How to Make Pennies Turn From Copper to Silver to Gold

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A common classroom chemistry experiment, changing a penny from copper to silver to gold demonstrates how elements can be manipulated and combined to produce something else. The heat used to change the penny to gold causes the zinc atoms coating the penny to move in between the copper atoms and create brass, which appears gold. Using pennies that were produced before 1982 ensures that they will contain enough copper for the experiment; pennies produced after 1982 are mostly zinc.

    Clean the pennies thoroughly. Heat a mixture of sodium hydroxide and powdered zinc in an evaporating dish over a hot plate until it is nearly boiling.

    Keep the mixture near boiling, and place the pennies in the sodium hydroxide and zinc mixture until they turn entirely silver, about three to five minutes.

    Remove the pennies using tongs and wash them under running water, removing any pieces of zinc that are stuck to the pennies.

    Fill a beaker or bowl with water. Light a Bunsen burner and place a silver penny in your tongs. Heat the penny in the flame of the Bunsen burner, rotating evenly, for three to four seconds, or until the penny turns gold. Place the penny in the water until cool. Remove the penny from the water and dry with a towel. Heat the remaining pennies, one at a time, in the same manner, cooling them in the container of water.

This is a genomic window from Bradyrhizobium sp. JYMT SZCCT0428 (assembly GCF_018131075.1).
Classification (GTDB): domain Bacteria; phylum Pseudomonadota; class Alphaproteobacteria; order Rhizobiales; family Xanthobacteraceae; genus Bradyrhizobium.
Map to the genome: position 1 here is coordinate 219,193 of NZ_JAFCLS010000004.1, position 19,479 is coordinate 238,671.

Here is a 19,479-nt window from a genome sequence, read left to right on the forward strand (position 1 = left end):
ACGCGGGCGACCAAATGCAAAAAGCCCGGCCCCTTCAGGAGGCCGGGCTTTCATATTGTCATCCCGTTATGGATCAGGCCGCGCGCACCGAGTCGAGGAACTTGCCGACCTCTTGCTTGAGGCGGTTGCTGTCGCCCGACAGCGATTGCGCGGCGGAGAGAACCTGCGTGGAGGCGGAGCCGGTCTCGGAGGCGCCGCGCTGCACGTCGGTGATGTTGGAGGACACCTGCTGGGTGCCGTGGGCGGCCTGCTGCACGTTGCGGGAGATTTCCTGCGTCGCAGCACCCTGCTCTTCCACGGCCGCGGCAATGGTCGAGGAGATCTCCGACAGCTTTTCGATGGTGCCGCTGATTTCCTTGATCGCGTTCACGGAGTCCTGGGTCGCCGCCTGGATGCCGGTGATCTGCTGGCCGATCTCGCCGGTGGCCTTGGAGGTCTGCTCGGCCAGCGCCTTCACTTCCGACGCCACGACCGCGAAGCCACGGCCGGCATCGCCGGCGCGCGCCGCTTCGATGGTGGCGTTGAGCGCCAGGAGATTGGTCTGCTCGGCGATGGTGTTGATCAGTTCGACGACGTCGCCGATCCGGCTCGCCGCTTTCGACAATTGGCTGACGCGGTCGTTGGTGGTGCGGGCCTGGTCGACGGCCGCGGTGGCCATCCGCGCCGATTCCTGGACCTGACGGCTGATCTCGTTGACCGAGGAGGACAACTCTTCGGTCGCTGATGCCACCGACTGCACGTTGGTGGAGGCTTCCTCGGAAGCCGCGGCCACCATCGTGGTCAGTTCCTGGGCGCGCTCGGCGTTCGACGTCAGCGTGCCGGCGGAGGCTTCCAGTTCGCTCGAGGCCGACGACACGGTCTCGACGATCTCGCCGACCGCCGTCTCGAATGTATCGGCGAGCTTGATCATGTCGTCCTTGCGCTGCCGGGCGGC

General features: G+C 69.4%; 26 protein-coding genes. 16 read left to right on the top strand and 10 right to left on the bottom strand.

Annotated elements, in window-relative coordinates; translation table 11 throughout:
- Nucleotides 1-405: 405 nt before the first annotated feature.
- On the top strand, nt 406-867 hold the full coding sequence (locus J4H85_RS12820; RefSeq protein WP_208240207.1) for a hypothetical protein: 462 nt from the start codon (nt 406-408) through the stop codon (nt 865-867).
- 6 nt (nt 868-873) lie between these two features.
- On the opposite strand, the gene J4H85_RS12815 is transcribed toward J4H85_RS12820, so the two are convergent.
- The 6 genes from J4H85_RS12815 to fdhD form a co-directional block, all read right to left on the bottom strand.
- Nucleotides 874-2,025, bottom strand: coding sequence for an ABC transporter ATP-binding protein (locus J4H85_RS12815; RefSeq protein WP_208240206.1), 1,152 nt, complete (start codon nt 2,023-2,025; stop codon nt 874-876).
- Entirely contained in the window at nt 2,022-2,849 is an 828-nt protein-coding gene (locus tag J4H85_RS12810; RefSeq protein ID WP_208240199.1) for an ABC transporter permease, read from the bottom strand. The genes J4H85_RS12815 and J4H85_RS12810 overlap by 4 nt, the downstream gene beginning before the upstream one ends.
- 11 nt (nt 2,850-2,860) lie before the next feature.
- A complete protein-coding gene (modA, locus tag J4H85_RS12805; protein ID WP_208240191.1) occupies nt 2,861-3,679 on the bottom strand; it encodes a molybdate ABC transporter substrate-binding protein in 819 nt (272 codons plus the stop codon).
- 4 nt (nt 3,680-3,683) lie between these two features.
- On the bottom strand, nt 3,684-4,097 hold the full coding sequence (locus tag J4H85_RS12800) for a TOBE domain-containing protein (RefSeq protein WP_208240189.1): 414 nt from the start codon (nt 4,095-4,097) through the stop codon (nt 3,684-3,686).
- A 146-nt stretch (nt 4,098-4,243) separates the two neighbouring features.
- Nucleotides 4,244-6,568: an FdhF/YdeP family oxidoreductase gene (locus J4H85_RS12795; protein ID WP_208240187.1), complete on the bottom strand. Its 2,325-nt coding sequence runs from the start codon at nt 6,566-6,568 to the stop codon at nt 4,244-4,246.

Things You'll Need

    • 25 ml sodium hydroxide (NaOH)
    • 25 grams powdered zinc, 20 mesh
    • Evaporating dish
    • Hot plate
    • Pennies, pre-1982
    • Tongs
    • Beaker or bowl
    • Bunsen burner


    • Remove the penny from the Bunsen burner flame once it has turned gold or the penny will begin to turn back to copper.


    • Do not dry zinc-covered pennies with a paper towel; the zinc on the towel may ignite and start a fire. Avoid breathing in any fumes from the sodium hydroxide and zinc mixture. Use caution with the flame of the Bunsen burner. Make sure the pennies have cooled each time before handling them to avoid burns.


About the Author

Cindy Crabtree's writing and editing career began in 2007. A former editor-in-chief of several magazines, she has contributed to "Boise Metropolitan Magazine," "Eagle Life Magazine" and "Meridian Magazine." Crabtree studied psychology at Boise State University and multimedia/Web design at the Art Institute of Phoenix.

Photo Credits

  • Ryan McVay/Photodisc/Getty Images